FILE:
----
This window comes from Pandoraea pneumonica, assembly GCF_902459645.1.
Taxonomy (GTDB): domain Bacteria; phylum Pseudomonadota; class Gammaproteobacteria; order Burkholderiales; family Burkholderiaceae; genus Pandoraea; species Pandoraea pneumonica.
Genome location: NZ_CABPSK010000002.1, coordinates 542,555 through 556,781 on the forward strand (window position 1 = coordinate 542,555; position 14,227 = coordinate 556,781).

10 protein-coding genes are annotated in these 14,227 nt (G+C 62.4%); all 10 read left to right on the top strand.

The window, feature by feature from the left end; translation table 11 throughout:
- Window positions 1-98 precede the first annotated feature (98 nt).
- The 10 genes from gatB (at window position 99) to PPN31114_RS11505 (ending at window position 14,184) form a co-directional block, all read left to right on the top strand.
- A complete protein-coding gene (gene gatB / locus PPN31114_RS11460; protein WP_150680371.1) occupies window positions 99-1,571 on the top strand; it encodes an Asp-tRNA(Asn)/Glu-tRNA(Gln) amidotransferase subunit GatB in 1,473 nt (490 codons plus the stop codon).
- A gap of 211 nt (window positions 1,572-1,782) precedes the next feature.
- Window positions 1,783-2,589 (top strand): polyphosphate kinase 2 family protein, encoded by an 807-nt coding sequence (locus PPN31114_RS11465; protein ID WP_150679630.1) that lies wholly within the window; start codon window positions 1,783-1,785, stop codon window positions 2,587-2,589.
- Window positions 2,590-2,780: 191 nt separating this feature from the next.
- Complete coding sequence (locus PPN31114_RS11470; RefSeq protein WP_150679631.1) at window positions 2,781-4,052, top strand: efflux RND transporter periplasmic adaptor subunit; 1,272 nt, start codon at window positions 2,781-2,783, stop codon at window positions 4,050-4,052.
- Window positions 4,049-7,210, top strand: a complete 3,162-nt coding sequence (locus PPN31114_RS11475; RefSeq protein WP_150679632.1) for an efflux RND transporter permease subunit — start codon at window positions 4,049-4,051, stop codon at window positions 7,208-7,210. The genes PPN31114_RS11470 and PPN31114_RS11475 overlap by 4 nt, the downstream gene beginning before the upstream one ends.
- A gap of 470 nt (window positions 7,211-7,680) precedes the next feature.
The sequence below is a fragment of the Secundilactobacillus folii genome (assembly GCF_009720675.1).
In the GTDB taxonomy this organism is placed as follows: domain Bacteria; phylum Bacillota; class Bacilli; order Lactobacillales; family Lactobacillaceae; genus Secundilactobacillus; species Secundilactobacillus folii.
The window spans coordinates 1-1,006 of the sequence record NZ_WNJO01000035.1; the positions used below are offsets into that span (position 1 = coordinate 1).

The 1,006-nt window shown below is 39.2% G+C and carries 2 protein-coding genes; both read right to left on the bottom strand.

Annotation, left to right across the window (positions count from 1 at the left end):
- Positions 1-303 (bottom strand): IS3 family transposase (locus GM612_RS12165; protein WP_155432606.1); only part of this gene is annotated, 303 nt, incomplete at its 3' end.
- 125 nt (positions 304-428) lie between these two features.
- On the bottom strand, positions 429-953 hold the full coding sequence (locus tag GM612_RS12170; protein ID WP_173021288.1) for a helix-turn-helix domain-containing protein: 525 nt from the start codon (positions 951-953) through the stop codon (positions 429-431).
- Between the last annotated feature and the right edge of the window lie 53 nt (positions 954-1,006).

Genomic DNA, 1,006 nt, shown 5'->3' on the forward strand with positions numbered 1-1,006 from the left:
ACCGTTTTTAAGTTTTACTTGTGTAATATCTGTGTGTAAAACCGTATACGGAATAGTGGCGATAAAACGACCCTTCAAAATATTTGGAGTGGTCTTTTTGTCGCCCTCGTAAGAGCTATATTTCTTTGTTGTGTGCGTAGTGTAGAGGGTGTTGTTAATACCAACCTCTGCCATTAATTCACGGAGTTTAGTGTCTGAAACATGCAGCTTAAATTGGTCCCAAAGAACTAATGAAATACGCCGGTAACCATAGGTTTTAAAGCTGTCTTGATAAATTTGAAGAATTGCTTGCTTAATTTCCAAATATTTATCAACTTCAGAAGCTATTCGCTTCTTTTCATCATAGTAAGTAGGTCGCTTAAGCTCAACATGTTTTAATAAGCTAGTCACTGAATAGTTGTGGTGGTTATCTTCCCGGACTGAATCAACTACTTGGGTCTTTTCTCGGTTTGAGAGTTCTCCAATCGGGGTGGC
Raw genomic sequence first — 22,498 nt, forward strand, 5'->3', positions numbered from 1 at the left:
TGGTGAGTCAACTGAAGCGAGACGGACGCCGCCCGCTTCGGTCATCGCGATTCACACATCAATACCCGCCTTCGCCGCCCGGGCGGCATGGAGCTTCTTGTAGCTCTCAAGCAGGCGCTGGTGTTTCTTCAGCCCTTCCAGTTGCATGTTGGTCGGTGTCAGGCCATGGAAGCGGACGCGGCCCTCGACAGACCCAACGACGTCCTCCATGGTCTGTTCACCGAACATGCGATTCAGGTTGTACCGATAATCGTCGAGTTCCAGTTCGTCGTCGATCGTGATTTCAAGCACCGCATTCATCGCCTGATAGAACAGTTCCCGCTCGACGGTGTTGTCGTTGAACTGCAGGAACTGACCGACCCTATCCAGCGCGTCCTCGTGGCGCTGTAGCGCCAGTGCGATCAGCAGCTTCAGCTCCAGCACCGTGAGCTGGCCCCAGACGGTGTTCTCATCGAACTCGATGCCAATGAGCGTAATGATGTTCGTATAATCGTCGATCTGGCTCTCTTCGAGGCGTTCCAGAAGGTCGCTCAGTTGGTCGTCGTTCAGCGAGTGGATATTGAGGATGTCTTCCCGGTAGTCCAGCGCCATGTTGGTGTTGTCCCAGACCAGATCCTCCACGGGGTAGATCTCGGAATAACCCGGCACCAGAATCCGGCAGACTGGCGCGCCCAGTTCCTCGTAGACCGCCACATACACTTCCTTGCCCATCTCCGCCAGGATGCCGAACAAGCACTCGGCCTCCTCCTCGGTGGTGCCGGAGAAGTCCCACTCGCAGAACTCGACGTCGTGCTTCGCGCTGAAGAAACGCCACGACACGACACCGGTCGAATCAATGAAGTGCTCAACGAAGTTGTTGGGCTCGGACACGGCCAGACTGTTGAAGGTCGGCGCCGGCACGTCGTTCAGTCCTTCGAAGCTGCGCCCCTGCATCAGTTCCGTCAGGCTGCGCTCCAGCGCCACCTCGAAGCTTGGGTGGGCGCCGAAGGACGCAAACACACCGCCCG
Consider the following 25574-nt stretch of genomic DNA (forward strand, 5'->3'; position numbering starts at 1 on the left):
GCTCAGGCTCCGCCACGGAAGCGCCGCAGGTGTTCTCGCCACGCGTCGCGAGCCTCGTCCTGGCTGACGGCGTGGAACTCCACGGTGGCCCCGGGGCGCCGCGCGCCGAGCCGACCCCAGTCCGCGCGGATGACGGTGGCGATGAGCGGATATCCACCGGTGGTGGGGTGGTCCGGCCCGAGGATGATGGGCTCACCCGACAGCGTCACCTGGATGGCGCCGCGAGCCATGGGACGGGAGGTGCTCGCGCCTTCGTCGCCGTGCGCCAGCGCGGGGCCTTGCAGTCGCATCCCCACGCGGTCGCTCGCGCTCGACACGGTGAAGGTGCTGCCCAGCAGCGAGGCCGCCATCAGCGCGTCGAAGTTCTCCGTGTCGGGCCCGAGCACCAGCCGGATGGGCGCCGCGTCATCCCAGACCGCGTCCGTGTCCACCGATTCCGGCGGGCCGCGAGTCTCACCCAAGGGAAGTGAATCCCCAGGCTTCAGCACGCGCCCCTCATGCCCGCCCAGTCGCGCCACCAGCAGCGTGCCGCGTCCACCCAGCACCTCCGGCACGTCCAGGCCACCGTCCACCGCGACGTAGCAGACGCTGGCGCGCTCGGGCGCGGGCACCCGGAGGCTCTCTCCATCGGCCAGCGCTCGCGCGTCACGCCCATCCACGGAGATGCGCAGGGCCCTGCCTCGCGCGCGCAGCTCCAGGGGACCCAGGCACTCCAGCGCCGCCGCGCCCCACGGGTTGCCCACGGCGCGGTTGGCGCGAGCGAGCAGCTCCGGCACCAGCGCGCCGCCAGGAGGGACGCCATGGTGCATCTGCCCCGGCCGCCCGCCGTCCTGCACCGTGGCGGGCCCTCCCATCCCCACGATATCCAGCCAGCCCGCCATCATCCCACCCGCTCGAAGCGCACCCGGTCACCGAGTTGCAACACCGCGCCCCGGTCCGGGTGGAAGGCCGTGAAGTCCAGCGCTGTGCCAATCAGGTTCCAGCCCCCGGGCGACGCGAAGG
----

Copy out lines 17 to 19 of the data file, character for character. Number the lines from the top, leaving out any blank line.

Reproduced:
The window spans coordinates 1-1,006 of the sequence record NZ_WNJO01000035.1; the positions used below are offsets into that span (position 1 = coordinate 1).

The 1,006-nt window shown below is 39.2% G+C and carries 2 protein-coding genes; both read right to left on the bottom strand.

Annotation, left to right across the window (positions count from 1 at the left end):